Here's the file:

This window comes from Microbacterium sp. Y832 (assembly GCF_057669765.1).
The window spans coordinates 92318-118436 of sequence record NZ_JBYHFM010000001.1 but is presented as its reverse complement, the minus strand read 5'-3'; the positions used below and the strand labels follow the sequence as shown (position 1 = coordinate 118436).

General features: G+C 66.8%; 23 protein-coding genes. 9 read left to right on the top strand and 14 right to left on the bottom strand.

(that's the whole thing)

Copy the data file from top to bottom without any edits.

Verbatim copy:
This window comes from Microbacterium sp. Y832 (assembly GCF_057669765.1).
The window spans coordinates 92318-118436 of sequence record NZ_JBYHFM010000001.1 but is presented as its reverse complement, the minus strand read 5'-3'; the positions used below and the strand labels follow the sequence as shown (position 1 = coordinate 118436).

General features: G+C 66.8%; 23 protein-coding genes. 9 read left to right on the top strand and 14 right to left on the bottom strand.